First same-sex marriage in Northern Ireland

A Belfast couple is on Tuesday set to become the first same-sex couple to get married in Northern Ireland after a change in the law last month that allows the people to go for same-sex marriage.

Northern Ireland

A Belfast couple is on Tuesday set to become the first same-sex couple to get married in Northern Ireland after a change in the law last month that allows the people to go for same-sex marriage.

On January 13, 2020, Ireland parliament passed an amendment to the Northern Ireland Act 2019 (Executive Formation etc) that legalized the same-sex marriages within Northern Ireland. The same-sex marriages had been in vogue in England, Englandand Whales since 2014 but the Irish Parliament (Stormont) had rejected the idea back then.

Robyn Peoples, 26, and Sharni Edwards, 27, were due to wed at 2:00 pm (1400 GMT) in Carrickfergus, near Belfast, after the new legislation came into effect on Monday.

It followed campaigning by Amnesty International and partner organisations in the “Love Equality” campaign, which hailed the occasion “a landmark moment for equality in Northern Ireland”.

“We didn’t set out to make history — we just fell in love,” Edwards said ahead of the nuptials in a statement released by the campaign.

“We are so grateful to the thousands of people who marched for our freedoms, to the Love Equality campaign who led the way, and the politicians who voted to change the law.

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“Without you, our wedding wouldn’t have been possible. We will be forever thankful.”

Her soon-to-be wife Peoples added: “While this campaign ends with Sharni and I saying ‘I do’, it started with people saying ‘no’ to inequality. By standing together, we’ve made history.”

British MPs in London passed legislation last July, while Northern Ireland’s devolved government was suspended, to allow gay marriages and same-sex civil partnerships.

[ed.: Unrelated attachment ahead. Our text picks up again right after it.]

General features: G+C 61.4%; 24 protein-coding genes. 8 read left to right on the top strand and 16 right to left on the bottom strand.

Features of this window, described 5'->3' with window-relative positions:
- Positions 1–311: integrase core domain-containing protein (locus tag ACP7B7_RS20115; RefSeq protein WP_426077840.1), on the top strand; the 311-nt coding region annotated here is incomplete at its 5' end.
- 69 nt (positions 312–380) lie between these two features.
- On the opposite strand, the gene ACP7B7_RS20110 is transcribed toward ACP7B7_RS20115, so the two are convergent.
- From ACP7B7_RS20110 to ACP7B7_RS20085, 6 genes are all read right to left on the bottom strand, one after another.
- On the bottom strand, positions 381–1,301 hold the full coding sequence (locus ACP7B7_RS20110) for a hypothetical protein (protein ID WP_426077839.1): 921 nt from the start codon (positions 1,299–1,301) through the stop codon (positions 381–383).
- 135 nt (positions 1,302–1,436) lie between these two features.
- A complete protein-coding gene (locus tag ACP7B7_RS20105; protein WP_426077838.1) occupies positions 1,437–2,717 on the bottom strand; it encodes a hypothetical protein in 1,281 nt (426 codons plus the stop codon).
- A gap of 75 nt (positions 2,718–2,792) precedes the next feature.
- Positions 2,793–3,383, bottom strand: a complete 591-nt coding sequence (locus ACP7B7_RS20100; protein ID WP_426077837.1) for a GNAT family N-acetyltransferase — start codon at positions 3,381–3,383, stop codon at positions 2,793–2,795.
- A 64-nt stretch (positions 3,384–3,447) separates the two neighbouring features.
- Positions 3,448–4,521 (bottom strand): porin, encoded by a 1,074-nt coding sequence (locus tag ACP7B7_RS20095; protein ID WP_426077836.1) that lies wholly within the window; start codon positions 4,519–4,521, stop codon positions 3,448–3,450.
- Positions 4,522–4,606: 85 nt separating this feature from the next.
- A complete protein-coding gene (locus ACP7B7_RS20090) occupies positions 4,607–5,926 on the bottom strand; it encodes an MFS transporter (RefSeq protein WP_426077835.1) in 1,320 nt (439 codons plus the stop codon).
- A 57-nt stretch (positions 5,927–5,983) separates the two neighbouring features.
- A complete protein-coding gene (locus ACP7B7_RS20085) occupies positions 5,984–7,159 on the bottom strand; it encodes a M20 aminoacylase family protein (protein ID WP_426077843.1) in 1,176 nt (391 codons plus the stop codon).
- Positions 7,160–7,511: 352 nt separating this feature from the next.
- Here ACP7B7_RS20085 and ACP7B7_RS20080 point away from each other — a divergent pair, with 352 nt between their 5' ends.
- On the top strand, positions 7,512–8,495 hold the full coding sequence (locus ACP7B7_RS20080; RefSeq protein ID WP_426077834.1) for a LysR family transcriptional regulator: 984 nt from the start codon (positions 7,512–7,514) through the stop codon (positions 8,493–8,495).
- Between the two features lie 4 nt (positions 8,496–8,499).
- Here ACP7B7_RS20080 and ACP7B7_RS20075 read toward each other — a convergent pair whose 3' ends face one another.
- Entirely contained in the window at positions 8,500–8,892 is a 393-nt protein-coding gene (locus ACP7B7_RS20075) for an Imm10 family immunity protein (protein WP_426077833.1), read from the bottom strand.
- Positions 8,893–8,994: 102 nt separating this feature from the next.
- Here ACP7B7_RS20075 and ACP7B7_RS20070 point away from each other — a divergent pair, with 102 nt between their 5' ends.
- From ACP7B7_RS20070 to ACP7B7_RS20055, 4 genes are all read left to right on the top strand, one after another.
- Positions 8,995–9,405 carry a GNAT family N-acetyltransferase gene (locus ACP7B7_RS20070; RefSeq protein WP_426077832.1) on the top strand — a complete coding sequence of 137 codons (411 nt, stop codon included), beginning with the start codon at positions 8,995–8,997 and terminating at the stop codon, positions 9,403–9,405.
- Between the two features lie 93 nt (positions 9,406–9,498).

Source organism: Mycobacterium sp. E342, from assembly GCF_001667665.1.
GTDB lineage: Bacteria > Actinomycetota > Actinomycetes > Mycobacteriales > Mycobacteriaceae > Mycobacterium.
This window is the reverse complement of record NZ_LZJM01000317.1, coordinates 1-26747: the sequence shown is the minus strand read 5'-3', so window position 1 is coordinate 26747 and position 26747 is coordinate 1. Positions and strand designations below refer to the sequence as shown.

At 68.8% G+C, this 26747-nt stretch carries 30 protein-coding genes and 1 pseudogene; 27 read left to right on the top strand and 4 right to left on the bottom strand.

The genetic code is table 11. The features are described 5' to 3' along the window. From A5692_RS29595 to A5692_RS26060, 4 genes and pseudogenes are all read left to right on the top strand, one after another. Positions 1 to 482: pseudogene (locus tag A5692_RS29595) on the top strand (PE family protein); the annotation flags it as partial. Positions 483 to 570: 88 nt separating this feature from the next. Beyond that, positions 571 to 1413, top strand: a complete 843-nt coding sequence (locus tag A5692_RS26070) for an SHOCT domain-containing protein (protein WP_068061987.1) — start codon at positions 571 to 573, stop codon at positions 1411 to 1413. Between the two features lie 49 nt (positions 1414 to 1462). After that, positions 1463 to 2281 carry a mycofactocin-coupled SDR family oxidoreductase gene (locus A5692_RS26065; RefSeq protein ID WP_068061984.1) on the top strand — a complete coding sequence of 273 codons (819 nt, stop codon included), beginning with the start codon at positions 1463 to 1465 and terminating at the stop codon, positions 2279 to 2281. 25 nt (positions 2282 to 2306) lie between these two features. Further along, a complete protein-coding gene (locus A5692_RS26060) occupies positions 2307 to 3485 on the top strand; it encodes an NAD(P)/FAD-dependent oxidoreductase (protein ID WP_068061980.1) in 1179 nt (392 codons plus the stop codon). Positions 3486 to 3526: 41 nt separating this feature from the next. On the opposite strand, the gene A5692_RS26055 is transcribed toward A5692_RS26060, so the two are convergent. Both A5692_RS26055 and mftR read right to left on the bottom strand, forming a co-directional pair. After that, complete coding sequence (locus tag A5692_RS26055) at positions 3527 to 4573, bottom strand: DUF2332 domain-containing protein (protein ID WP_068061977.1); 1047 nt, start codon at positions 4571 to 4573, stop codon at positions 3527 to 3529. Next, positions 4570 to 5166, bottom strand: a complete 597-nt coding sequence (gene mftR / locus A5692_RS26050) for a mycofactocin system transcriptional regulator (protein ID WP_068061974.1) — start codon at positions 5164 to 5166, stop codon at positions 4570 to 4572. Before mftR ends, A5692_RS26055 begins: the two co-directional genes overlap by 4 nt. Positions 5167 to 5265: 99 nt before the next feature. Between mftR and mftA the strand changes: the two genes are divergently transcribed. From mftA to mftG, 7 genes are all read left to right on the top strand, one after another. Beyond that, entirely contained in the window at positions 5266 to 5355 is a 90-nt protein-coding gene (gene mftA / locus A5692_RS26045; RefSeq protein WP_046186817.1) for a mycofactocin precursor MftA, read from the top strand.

The move, which brought the province into line with the rest of the UK, was opposed by a group of local lawmakers but they failed in a last-minute bid in October to block its implementation.

London spent the intervening months drawing up new regulations to apply to the marriages and partnerships -with the first permitted to happen this week.

In the meantime, Northern Ireland’s political parties also agreed to restart power-sharing in Belfast.

Activists, British MPs including Northern Ireland Secretary of State Julian Smith, and others will celebrate the occasion at a parliamentary event in London later on Tuesday.

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Sara Canning, the partner of journalist Lyra McKee who was killed by dissident republicans in the Northern Irish city of Londonderry last year, helped to campaign for the change.

“Of course, this historic moment is a little bitter-sweet. It had been our dream too. Lyra and I should have been an engaged couple now, planning our own wedding day,” she said in the statement.

AFP with additional input by GVS newsdesk.

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